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Skilled Manual Labor Critical To US STEM Dominance 367

Posted by Soulskill
from the jobs-that-make-the-world-go-'round dept.
Doofus writes: "The Wall Street Journal has an eye-catching headline: Welders Make $150,000? Bring Back Shop Class. Quoting: 'According to the 2011 Skills Gap Survey by the Manufacturing Institute, about 600,000 manufacturing jobs are unfilled nationally because employers can't find qualified workers. To help produce a new generation of welders, pipe-fitters, electricians, carpenters, machinists and other skilled tradesmen, high schools should introduce students to the pleasure and pride they can take in making and building things in shop class. American employers are so yearning to motivate young people to work in manufacturing and the skilled trades that many are willing to pay to train and recruit future laborers. CEO Karen Wright of Ariel Corp. in Mount Vernon, Ohio, recently announced that the manufacturer of gas compressors is donating $1 million to the Knox County Career Center to update the center's computer-integrated manufacturing equipment, so students can train on the same machines used in Ariel's operations.' How many of us liked shop? How many young people should be training for skilled manufacturing and service jobs rather than getting history or political science degrees?"
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Skilled Manual Labor Critical To US STEM Dominance

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  • by Collective 0-0009 (1294662) on Wednesday April 23, 2014 @04:00PM (#46826993)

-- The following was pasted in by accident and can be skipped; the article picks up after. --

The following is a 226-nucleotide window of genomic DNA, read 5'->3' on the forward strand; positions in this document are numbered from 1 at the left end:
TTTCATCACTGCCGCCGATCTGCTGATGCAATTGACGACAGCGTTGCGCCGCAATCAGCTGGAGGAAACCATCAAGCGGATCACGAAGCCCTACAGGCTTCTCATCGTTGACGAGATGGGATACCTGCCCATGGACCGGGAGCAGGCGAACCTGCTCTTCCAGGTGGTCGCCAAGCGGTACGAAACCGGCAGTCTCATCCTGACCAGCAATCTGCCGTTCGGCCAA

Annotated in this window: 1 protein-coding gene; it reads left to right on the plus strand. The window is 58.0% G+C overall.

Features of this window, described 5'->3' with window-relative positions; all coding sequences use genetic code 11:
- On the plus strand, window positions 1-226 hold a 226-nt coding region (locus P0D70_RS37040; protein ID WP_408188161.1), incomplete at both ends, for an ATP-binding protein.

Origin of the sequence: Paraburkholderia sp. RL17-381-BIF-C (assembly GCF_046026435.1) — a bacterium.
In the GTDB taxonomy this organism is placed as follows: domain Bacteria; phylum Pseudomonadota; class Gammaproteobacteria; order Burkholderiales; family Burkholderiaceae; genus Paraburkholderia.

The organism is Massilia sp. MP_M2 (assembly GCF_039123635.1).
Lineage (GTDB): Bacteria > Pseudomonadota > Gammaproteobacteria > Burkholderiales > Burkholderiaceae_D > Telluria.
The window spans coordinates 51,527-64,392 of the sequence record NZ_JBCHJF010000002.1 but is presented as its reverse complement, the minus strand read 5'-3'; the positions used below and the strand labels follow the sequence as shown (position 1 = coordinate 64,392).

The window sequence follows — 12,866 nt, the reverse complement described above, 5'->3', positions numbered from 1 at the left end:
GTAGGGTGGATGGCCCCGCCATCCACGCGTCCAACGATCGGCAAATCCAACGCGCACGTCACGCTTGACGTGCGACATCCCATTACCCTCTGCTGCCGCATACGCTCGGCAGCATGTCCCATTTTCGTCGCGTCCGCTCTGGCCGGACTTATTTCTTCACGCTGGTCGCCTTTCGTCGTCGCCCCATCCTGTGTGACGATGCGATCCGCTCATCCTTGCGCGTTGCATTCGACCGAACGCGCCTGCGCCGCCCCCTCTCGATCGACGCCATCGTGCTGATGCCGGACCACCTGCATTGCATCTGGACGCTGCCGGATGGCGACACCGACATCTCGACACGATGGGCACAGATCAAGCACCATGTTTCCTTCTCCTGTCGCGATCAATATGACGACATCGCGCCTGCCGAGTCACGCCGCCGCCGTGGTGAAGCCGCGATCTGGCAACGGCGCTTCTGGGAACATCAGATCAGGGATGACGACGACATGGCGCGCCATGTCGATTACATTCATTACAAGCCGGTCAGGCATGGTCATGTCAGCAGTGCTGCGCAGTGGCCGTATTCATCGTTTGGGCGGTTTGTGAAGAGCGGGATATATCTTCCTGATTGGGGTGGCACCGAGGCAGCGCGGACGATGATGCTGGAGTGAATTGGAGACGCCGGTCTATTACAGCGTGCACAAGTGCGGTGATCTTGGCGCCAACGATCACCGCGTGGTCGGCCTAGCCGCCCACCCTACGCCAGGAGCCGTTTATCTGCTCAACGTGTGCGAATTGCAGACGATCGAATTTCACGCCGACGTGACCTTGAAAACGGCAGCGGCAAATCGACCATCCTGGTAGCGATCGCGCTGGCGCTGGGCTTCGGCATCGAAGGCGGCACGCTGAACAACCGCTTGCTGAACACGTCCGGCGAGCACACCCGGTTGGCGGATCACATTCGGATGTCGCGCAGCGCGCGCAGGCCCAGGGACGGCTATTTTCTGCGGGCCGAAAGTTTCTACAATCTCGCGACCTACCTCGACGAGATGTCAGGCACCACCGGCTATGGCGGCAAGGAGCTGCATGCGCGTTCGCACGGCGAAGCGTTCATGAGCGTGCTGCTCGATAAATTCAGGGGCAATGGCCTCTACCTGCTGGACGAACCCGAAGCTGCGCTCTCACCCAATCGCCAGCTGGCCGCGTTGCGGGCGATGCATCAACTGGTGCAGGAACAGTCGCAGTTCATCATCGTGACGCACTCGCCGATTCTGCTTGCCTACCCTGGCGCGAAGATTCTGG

From the article: A good trade to consider: welding. I recently visited Pioneer Pipe in the Utica and Marcellus shale area of Ohio and learned that last year the company paid 60 of its welders more than $150,000 and two of its welders over $200,000. The owner, Dave Archer, said he has had to turn down orders because he can't find enough skilled welders.

    So, the answer to your question is: "Pioneer Pipe in the Utica and Marcellus shale area of Ohio"

    I can't read the article, so I'll take your word on it. But if that is the case, this guy at Pioneer is an idiot. We paid welders between $30k - $40k. There is a whole metric ton of welders in the south that would take $200k and be up there in about 16 hours.

    Sorry, but I just can't buy into this. There is something more to it. You don't pay 3-4 times the going rate of an employee. If you do, you suck at business.

    Are these "Master Welders" that know the intricacies of the difference of sine and square waves and know the metallurgical properties that are affected by using each? Can they weld on any damn material in the known world?

    Hey, welders in Ohio, when you are done cruising in the Tesla and reviewing your massive investment accounts, can you hop on /. and tell us why you make as much or more than 99% of American and why you do but the welder in Alabama gets $40k + overtime?

  • by Anonymous Coward on Wednesday April 23, 2014 @04:09PM (#46827111)

    For real. There was piece in the local paper along these lines where they quoted a large firm in my area how they had skilled trade jobs at great pay for people with "math" skills where they would provide the training. "We just can't find people with the math skills to fill these positions". I gave them a call and we talked about my qualifications (calculus and linear algebra), and they told me that they had a position starting at 30k, I could make it up to 35k in three years!

    I'm doing significantly better than 30k while working 30-35 hours a week right now. These fantastic jobs for people who have a strong background in critical thinking and mathematics are just a bullshit talking point. You can make just as much waiting tables as what these guys are offering.

  • Re:LOL ... (Score:4, Interesting)

    by rolfwind (528248) on Wednesday April 23, 2014 @04:11PM (#46827125)

    I heard that airline pilots are getting paid shit now unless you're in a big plane:
    http://blogs.wsj.com/middlesea... [wsj.com]

  • by matbury (3458347) on Wednesday April 23, 2014 @04:17PM (#46827195) Homepage